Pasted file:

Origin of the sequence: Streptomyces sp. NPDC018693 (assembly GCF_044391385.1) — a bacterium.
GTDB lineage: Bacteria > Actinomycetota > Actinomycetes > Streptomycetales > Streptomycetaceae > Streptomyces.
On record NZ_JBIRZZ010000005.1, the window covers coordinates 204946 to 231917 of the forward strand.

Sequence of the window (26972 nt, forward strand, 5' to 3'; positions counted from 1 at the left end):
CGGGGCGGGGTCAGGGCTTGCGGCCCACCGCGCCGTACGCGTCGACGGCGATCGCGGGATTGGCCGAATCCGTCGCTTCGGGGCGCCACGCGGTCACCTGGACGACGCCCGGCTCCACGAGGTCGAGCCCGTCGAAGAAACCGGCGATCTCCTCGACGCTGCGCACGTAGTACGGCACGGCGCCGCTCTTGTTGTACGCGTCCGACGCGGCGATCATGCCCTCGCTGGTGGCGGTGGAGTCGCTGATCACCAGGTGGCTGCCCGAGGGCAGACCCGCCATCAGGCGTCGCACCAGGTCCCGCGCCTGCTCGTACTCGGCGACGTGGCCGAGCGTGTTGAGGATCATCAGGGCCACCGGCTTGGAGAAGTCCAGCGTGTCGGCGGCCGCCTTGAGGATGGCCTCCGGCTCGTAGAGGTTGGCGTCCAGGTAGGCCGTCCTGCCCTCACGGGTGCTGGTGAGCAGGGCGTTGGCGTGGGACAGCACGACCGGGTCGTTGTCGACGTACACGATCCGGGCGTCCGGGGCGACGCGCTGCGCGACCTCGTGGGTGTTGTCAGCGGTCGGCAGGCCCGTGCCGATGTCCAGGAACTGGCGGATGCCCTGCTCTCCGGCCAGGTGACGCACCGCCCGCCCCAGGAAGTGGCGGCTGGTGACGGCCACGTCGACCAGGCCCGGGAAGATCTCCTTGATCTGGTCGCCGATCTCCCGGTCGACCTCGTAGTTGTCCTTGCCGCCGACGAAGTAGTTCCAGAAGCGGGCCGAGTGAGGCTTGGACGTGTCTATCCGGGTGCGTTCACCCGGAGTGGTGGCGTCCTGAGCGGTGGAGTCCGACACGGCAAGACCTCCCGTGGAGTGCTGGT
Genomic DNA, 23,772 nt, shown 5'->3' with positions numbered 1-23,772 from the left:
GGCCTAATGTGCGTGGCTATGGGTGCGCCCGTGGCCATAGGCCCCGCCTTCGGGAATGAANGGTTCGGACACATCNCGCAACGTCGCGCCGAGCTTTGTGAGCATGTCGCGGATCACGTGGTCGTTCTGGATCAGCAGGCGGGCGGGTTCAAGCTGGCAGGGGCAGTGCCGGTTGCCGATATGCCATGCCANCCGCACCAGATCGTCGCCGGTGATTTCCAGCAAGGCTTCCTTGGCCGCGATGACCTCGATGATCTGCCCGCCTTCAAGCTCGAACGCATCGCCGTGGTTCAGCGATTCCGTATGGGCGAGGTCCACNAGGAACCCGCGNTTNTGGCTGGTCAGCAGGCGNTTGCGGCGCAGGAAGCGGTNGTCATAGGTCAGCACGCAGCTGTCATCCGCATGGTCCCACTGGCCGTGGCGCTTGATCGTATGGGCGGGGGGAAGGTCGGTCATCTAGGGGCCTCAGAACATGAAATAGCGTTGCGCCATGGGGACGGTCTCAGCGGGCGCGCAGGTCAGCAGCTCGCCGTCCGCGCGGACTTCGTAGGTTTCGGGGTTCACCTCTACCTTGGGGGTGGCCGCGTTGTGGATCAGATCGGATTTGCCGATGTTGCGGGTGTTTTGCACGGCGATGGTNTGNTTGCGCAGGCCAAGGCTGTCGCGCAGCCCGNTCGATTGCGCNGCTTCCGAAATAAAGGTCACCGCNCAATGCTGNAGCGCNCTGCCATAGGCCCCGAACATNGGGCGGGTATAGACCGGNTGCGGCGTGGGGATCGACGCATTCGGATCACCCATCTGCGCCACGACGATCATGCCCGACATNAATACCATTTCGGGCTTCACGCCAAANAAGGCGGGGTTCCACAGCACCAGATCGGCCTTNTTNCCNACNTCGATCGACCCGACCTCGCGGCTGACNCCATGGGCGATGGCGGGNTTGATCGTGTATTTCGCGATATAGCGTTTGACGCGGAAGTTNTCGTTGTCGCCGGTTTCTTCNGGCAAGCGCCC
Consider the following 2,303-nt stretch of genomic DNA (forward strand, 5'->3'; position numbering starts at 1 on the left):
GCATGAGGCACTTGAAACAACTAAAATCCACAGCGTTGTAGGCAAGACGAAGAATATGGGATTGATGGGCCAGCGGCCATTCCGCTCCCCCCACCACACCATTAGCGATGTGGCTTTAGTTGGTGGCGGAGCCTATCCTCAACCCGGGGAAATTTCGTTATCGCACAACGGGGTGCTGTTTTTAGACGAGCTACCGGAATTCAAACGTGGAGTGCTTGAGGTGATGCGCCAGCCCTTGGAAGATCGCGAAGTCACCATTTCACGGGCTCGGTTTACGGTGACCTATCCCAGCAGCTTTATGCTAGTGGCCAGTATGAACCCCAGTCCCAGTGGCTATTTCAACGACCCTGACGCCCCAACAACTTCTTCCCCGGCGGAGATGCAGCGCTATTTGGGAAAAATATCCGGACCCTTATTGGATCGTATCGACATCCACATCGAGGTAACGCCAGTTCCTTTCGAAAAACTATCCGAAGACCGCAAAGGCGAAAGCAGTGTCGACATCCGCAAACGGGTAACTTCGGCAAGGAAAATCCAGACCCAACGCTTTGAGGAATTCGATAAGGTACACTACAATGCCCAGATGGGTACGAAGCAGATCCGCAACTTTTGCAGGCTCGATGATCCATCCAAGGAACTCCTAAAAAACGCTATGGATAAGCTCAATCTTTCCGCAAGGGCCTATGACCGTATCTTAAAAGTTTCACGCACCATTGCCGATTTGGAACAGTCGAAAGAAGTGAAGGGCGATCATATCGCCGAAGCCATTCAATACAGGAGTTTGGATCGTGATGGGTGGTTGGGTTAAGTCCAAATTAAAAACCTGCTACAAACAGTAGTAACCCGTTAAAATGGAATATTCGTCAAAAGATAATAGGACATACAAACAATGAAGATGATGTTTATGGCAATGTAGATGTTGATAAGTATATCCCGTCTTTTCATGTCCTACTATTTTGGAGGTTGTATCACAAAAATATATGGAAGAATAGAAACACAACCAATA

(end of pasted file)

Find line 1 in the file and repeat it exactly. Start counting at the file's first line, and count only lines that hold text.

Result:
Origin of the sequence: Streptomyces sp. NPDC018693 (assembly GCF_044391385.1) — a bacterium.